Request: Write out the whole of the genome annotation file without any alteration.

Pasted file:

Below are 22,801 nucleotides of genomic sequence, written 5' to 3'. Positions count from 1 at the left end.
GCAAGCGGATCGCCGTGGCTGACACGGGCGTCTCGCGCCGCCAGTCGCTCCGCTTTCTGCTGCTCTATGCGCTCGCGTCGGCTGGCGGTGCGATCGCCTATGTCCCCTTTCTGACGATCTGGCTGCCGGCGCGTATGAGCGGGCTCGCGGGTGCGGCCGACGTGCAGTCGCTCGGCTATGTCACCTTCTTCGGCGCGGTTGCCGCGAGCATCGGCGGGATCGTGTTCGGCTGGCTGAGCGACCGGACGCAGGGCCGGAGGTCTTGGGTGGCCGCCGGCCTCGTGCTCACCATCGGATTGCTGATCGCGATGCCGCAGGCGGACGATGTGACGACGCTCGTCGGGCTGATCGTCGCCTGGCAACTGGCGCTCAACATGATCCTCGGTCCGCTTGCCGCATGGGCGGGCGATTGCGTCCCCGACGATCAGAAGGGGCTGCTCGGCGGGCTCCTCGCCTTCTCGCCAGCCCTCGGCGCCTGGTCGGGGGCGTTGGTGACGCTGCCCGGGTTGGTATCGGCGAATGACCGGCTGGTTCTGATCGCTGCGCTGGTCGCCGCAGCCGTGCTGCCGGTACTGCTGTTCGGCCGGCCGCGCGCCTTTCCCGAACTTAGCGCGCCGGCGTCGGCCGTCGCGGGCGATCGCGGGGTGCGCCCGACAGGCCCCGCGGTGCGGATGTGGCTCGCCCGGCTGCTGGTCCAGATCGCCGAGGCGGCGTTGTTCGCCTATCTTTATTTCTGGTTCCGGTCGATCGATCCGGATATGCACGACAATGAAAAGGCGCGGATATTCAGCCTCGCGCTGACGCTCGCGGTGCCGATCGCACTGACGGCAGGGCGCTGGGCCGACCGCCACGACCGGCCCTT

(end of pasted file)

Below are 22,801 nucleotides of genomic sequence, written 5' to 3'. Positions count from 1 at the left end.
GCAAGCGGATCGCCGTGGCTGACACGGGCGTCTCGCGCCGCCAGTCGCTCCGCTTTCTGCTGCTCTATGCGCTCGCGTCGGCTGGCGGTGCGATCGCCTATGTCCCCTTTCTGACGATCTGGCTGCCGGCGCGTATGAGCGGGCTCGCGGGTGCGGCCGACGTGCAGTCGCTCGGCTATGTCACCTTCTTCGGCGCGGTTGCCGCGAGCATCGGCGGGATCGTGTTCGGCTGGCTGAGCGACCGGACGCAGGGCCGGAGGTCTTGGGTGGCCGCCGGCCTCGTGCTCACCATCGGATTGCTGATCGCGATGCCGCAGGCGGACGATGTGACGACGCTCGTCGGGCTGATCGTCGCCTGGCAACTGGCGCTCAACATGATCCTCGGTCCGCTTGCCGCATGGGCGGGCGATTGCGTCCCCGACGATCAGAAGGGGCTGCTCGGCGGGCTCCTCGCCTTCTCGCCAGCCCTCGGCGCCTGGTCGGGGGCGTTGGTGACGCTGCCCGGGTTGGTATCGGCGAATGACCGGCTGGTTCTGATCGCTGCGCTGGTCGCCGCAGCCGTGCTGCCGGTACTGCTGTTCGGCCGGCCGCGCGCCTTTCCCGAACTTAGCGCGCCGGCGTCGGCCGTCGCGGGCGATCGCGGGGTGCGCCCGACAGGCCCCGCGGTGCGGATGTGGCTCGCCCGGCTGCTGGTCCAGATCGCCGAGGCGGCGTTGTTCGCCTATCTTTATTTCTGGTTCCGGTCGATCGATCCGGATATGCACGACAATGAAAAGGCGCGGATATTCAGCCTCGCGCTGACGCTCGCGGTGCCGATCGCACTGACGGCAGGGCGCTGGGCCGACCGCCACGACCGGCCCTT